Biological Pollution - Plants
& Bugs Popping Up
Where They Don't Belong
WASHINGTON (AP) -- An alarming breed of biological pollution, spreading around the world, may be sitting quite prettily in your backyard.
Exotic species of plants, bugs and animals, carried across borders intentionally or by accident, are posing new dangers in places they don't belong.
Termites from Taiwan are eating American houses while an Atlantic jelly fish is destroying fisheries in the Black Sea. The South American water hyacinth is shrouding lakes in China and Africa, while tree snakes from Papua New Guinea are gobbling up bird species on the faraway island of Guam.
Like global commerce, species are travelling faster and further than ever.
They swim in the ballast of supertankers, slither up into the wheelwells of jetliners, and sometimes, bore into valuable artifacts.
Environmentalists call it "smart pollution," because new species can quickly evolve to dominate and sometimes destroy native plants and animals.
Environmental researcher Chris Bright says its the second greatest threat to the biological diversity of the planet, next to the loss of habitat.
"Even the worst chemical spills are dumb. They cannot reproduce and they dissipate over time. But smart pollution proliferates and spreads," said Bright, author of Life Out Of Bounds, published this weekend by the non-profit environmental research group Worldwatch Institute and W.W. Norton and Co.
"Invasion itself is an ancient process," said Bright. "What's new is that the integration of the global economy is spreading more and more creatures around.
Some invaders are well known: the pipe-clogging zebra mussel, the bird-devouring brown tree snake or the landscape-smothering kudzu vine. Most are more subtle and can be found in backyard gardens or public parks.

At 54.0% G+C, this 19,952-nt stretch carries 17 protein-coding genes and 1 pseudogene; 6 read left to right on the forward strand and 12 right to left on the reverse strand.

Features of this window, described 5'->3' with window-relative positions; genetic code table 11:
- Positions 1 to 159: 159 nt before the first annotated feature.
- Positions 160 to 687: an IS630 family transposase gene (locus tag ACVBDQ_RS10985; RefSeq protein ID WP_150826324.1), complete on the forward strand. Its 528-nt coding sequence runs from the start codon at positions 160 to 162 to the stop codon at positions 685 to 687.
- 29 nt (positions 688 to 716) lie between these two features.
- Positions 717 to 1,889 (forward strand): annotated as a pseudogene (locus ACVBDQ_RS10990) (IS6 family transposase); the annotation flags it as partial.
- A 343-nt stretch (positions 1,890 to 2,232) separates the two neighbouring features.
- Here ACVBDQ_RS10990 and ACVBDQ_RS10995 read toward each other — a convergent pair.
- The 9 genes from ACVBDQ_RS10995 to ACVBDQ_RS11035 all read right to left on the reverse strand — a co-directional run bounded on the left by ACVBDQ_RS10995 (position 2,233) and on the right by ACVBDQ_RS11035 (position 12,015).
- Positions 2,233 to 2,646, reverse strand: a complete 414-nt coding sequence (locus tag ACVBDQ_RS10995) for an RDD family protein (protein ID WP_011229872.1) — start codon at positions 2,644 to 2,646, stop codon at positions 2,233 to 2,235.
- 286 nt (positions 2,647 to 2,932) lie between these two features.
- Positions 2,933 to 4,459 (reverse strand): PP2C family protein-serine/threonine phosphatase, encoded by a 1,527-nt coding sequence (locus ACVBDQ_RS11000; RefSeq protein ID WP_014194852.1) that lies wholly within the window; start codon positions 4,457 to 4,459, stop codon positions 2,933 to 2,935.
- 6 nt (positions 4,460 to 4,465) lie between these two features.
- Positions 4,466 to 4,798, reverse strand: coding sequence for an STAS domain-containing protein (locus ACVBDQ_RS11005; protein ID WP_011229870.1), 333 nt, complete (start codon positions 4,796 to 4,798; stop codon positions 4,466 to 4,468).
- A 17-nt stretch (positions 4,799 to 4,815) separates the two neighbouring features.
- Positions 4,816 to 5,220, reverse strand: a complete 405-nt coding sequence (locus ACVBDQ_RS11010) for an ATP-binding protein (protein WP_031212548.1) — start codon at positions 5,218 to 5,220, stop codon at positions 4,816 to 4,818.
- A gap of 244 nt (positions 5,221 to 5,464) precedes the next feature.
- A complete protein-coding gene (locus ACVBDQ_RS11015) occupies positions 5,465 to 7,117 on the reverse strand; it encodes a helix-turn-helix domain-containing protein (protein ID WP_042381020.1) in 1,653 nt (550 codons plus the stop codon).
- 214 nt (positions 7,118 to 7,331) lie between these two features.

"We can look right at it. It can be looking us back in the face and we don't even see it," Bright said.
About half of the 300 serious plant pests in North America were first grown in gardens, says the report.
Some are still being sold in nurseries, including purple loosestrife, which Bright said first came to North America in the 18th century, probably with seeds hiding in wool imports.
It has now overrun more than 150,000 hectares of wetlands, strangling out native vegetation and ruining waterfowl foraging areas.
Other foreign invaders of various lands and waters include:
--Rubber vine from Madagascar that now infests large swaths of Queensland, Australia, smothering trees up to 30 metres high.
--The Asian tiger mosquito, which can carry at least 17 different viruses, some of them fatal, and has turned up in such scattered places as Brazil, Nigeria and, last fall, in Peoria, Ill.
--The possum, a nocturnal marsupial from Australia, that has moved over to New Zealand, multiplied, and now chews up an estimated 20 tonnes of native bark, buds and leaves every night.
Bright said that "attempts to deal with the problem in an integrated way have been pretty weak and inconsistent."
Future dangers also lurk.
The book warns of the danger of yellow fever travelling from Kenya to India, where the population "is wholly unvaccinated against it."
It also cites the potential danger of Amazonian rubber pathogens migrating to Southeast Asia where they could destroy most of the world's rubber production.
The report suggests strengthening international treaties, re-engineering ship ballast water systems that carry foreign plants and creatures, developing international monitoring systems on invasive species, stopping the intentional introduction of exotic species and promoting the use of native species in gardens around the world.